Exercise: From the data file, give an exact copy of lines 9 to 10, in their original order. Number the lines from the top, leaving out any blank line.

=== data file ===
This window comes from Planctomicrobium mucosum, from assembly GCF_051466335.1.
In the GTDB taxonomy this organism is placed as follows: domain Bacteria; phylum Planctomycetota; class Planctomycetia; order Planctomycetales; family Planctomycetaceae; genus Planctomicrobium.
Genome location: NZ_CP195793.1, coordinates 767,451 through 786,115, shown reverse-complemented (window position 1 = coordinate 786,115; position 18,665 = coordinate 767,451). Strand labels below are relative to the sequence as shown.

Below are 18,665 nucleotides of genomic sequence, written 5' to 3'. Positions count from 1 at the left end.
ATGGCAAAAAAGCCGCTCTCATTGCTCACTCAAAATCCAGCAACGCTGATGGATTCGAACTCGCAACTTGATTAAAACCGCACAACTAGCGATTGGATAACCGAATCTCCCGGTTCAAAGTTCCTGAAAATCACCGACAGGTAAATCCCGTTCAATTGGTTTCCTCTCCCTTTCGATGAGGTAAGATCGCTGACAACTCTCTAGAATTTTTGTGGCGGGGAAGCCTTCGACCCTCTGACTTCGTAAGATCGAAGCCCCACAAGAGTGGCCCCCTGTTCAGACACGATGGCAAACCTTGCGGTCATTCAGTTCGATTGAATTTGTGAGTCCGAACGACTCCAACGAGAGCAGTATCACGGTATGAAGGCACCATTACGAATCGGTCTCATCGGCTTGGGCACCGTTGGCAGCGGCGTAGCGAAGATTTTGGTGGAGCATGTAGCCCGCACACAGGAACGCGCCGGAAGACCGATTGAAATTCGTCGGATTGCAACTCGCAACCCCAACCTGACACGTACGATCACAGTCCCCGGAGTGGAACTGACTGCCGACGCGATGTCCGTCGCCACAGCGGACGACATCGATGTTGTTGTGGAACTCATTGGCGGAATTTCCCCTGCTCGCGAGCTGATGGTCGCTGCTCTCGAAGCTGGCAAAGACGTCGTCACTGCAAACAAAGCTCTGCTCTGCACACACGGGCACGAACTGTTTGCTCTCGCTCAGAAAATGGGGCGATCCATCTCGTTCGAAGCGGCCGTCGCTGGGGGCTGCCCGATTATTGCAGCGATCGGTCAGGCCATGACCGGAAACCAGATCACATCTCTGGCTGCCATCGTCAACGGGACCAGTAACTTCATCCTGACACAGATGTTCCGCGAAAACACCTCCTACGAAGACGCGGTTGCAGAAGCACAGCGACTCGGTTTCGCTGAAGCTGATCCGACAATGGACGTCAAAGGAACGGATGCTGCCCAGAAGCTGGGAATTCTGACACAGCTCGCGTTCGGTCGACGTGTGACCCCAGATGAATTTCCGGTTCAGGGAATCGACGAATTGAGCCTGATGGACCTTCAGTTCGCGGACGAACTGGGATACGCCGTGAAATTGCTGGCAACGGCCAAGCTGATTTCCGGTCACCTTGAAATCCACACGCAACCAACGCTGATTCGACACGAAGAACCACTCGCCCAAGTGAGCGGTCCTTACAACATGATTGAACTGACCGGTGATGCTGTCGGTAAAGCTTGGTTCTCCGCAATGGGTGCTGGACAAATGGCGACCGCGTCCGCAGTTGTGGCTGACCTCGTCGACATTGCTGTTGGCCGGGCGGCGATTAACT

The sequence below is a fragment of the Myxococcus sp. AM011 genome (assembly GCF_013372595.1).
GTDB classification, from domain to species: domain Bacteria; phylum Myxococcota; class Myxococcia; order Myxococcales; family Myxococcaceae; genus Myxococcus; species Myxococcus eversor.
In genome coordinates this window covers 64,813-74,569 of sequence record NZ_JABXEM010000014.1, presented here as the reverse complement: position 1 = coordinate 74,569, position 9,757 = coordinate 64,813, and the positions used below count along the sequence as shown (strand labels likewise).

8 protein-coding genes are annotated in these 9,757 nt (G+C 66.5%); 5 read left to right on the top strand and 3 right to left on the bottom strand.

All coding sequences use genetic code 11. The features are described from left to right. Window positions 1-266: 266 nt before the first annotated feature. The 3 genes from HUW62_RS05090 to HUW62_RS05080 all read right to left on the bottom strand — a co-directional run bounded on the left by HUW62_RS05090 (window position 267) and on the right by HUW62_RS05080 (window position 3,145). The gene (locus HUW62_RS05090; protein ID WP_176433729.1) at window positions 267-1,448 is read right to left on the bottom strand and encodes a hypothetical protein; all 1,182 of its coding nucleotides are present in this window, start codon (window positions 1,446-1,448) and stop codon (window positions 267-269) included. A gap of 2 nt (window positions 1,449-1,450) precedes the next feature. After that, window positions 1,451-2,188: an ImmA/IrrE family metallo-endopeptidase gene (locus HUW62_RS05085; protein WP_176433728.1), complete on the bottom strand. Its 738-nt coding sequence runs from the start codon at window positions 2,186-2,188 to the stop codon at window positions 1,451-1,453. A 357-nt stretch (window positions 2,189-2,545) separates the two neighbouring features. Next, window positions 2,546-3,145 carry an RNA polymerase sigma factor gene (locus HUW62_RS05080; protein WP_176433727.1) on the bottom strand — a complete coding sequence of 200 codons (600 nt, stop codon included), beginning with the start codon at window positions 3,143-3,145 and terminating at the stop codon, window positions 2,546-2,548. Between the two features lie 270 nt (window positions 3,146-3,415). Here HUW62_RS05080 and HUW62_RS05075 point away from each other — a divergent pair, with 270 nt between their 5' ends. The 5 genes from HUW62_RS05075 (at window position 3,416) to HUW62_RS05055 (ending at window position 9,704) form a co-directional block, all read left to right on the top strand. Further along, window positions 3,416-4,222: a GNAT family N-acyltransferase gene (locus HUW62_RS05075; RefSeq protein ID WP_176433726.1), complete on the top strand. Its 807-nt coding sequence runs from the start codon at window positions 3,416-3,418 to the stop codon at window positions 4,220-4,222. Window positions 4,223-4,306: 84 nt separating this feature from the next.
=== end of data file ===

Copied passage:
8 protein-coding genes are annotated in these 9,757 nt (G+C 66.5%); 5 read left to right on the top strand and 3 right to left on the bottom strand.

All coding sequences use genetic code 11. The features are described from left to right. Window positions 1-266: 266 nt before the first annotated feature. The 3 genes from HUW62_RS05090 to HUW62_RS05080 all read right to left on the bottom strand — a co-directional run bounded on the left by HUW62_RS05090 (window position 267) and on the right by HUW62_RS05080 (window position 3,145). The gene (locus HUW62_RS05090; protein ID WP_176433729.1) at window positions 267-1,448 is read right to left on the bottom strand and encodes a hypothetical protein; all 1,182 of its coding nucleotides are present in this window, start codon (window positions 1,446-1,448) and stop codon (window positions 267-269) included. A gap of 2 nt (window positions 1,449-1,450) precedes the next feature. After that, window positions 1,451-2,188: an ImmA/IrrE family metallo-endopeptidase gene (locus HUW62_RS05085; protein WP_176433728.1), complete on the bottom strand. Its 738-nt coding sequence runs from the start codon at window positions 2,186-2,188 to the stop codon at window positions 1,451-1,453. A 357-nt stretch (window positions 2,189-2,545) separates the two neighbouring features. Next, window positions 2,546-3,145 carry an RNA polymerase sigma factor gene (locus HUW62_RS05080; protein WP_176433727.1) on the bottom strand — a complete coding sequence of 200 codons (600 nt, stop codon included), beginning with the start codon at window positions 3,143-3,145 and terminating at the stop codon, window positions 2,546-2,548. Between the two features lie 270 nt (window positions 3,146-3,415). Here HUW62_RS05080 and HUW62_RS05075 point away from each other — a divergent pair, with 270 nt between their 5' ends. The 5 genes from HUW62_RS05075 (at window position 3,416) to HUW62_RS05055 (ending at window position 9,704) form a co-directional block, all read left to right on the top strand. Further along, window positions 3,416-4,222: a GNAT family N-acyltransferase gene (locus HUW62_RS05075; RefSeq protein ID WP_176433726.1), complete on the top strand. Its 807-nt coding sequence runs from the start codon at window positions 3,416-3,418 to the stop codon at window positions 4,220-4,222. Window positions 4,223-4,306: 84 nt separating this feature from the next.